Sunday, December 04, 2011

The Twilight of the Last Banana Republic?

Guest Blogger

Miguel Schor

The failure of the so-called Congressional super committee to reach a compromise on a plan to deal with the budget deficit calls into question our system of separation of powers. The question is whether gridlock is a constitutional flaw or a virtue. Justice Scalia, in recent testimony before the Senate, was unapologetic in his defense of separation of powers. What sets the United States apart from other countries, he stated, was not the Bill of Rights, which “every banana republic” has, but separation of powers. Americans, he concluded, “should learn to love the gridlock.”

Americans are not learning to love gridlock. Congressional approval ratings are at record lows. The government is paralyzed at a time when action is badly needed to deal with a severe economic downturn. American citizens, unlike Justice Scalia, understand what is the source of the problem. The first job of government is to govern. The framers, after all, proclaimed in the Preamble to the Constitution that the job of our government is “to promote the general Welfare.”

The question is what constitutional roadblocks to governance exist in the other republics of the world? The considered judgment of the world’s developed democracies, the majority of which are parliamentary governments, is that gridlock is a constitutional bug, not a virtue. Written constitutions have a tough job to do: they empower government to solve national problems and seek to limit the exercise of that power. There is a crucial difference, however, between constitutional systems that favor affording government the power to put in place policies for which it will be held accountable and those that disfavor affording government that power. Historically, presidentialism emphasized the importance of limits whereas parliamentary government emphasized the importance of power. The point is that virtually no other developed democracy seeks to constitutionally cripple the ability of the government to promote the general welfare. Parliamentary governments can and do suffer from a variety of democratic pathologies but they do not superimpose constitutional roadblocks on top of any political roadblocks that may exist.

But what about our sister republics of Latin America? They after all adopted presidentialism in the nineteenth century but it has become presidentialism with a twist. The advent of democracy in the 1980s occurred during very difficult economic circumstances. Presidents sought and obtained legislative or decree powers to deal with these problems. The result is a hybrid presidentialism that moves the constitutional systems of Latin America closer to parliamentary government inasmuch as it favors affording government the power to implement policies for which it will be held accountable. If Barack Obama had been fortunate enough to have been elected President of a Spanish speaking democracy located south of the border, he would have the power to actually govern.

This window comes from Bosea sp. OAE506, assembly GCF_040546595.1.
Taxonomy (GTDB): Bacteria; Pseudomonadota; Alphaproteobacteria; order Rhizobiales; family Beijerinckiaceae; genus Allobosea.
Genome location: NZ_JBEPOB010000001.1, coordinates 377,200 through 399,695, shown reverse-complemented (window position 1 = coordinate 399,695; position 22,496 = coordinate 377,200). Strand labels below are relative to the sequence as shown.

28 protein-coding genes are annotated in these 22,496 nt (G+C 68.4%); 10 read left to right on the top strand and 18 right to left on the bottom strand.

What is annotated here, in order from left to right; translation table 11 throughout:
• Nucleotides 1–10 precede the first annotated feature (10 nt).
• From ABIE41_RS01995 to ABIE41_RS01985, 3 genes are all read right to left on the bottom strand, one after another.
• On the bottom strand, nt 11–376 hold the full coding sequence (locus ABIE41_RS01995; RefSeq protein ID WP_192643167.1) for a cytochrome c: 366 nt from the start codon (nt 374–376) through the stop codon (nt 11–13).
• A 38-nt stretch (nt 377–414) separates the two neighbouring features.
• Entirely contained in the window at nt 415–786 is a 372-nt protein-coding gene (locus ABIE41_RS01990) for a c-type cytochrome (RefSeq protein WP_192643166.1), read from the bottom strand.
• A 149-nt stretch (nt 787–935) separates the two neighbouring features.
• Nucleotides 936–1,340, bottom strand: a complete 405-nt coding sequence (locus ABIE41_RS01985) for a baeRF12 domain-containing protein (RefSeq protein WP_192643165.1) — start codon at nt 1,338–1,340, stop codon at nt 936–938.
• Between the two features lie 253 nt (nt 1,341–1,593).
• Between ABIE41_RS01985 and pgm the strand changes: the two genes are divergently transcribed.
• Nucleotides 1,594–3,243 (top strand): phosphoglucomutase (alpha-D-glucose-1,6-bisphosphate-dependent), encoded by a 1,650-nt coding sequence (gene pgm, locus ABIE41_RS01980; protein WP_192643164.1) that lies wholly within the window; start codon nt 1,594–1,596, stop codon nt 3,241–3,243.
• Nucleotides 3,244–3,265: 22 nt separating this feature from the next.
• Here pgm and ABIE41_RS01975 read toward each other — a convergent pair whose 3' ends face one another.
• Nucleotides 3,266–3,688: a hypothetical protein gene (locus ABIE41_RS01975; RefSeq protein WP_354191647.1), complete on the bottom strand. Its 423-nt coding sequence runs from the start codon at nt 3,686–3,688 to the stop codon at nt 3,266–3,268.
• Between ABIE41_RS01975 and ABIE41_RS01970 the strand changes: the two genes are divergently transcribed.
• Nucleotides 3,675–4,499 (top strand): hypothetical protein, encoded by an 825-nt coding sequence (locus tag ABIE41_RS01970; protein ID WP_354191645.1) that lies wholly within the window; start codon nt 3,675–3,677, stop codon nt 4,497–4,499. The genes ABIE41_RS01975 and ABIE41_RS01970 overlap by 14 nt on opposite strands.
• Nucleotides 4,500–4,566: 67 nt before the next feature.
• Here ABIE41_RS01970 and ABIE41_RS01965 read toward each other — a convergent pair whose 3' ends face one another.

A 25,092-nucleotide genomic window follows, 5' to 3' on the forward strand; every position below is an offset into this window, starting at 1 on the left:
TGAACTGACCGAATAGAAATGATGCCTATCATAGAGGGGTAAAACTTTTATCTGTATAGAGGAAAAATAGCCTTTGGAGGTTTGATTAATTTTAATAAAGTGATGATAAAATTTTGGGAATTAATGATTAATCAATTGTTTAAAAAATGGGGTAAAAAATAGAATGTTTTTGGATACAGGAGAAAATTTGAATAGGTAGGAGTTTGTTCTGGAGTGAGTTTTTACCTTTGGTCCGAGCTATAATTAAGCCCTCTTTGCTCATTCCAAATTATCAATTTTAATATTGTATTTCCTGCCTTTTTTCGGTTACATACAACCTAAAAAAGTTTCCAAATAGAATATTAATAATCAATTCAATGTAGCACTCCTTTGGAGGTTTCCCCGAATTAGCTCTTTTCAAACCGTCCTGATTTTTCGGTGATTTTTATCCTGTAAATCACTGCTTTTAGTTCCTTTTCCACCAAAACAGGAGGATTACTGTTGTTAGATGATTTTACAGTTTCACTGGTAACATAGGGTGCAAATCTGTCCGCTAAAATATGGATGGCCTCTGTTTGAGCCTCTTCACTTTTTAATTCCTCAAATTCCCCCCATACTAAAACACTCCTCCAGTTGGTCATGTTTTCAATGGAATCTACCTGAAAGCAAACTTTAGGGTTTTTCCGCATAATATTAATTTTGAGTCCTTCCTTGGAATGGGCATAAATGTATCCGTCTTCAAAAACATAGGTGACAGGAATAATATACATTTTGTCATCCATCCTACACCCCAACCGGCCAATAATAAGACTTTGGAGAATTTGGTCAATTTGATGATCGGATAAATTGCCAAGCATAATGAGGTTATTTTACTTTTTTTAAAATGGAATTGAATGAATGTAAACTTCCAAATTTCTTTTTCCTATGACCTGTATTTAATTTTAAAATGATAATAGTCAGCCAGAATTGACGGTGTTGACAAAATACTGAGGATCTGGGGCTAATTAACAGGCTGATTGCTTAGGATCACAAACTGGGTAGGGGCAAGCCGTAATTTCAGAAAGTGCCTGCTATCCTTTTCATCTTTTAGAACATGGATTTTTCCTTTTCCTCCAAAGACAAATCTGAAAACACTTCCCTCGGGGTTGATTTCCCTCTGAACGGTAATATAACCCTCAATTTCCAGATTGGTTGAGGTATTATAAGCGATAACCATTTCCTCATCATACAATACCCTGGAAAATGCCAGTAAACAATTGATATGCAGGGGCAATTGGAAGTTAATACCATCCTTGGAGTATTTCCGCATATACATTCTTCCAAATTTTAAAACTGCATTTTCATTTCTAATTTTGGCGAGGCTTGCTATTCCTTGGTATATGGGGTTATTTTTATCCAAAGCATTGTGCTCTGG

While Justice Scalia is right that our system of separation of powers is exceptional, he is badly mistaken in his understanding of how banana republics operate. Separation of powers has not been too terrible a bug in our system of government because political actors understood that compromise was necessary to make government work. Since political parties were ideologically heterogeneous for much of our history, moreover, political actors had little choice but to bargain. Bargaining was woven into our democratic politics and etched into the Constitution.

The United States is now embarked on a great constitutional experiment. Our political system has become ideologically polarized but our constitutional system demands bargaining. The emergence of politically homogeneous parties that are better suited to parliamentary than presidential democracy has undermined, perhaps fatally, the ability of political actors to compromise. In a system of separation of powers, to bargain is to govern. The current inability of our government to promote the general welfare of the nation is the true hallmark of a banana republic and may yet prove our undoing.

Miguel Schor is Professor of Law at Suffolk University Law School. You can reach him by e-mail at

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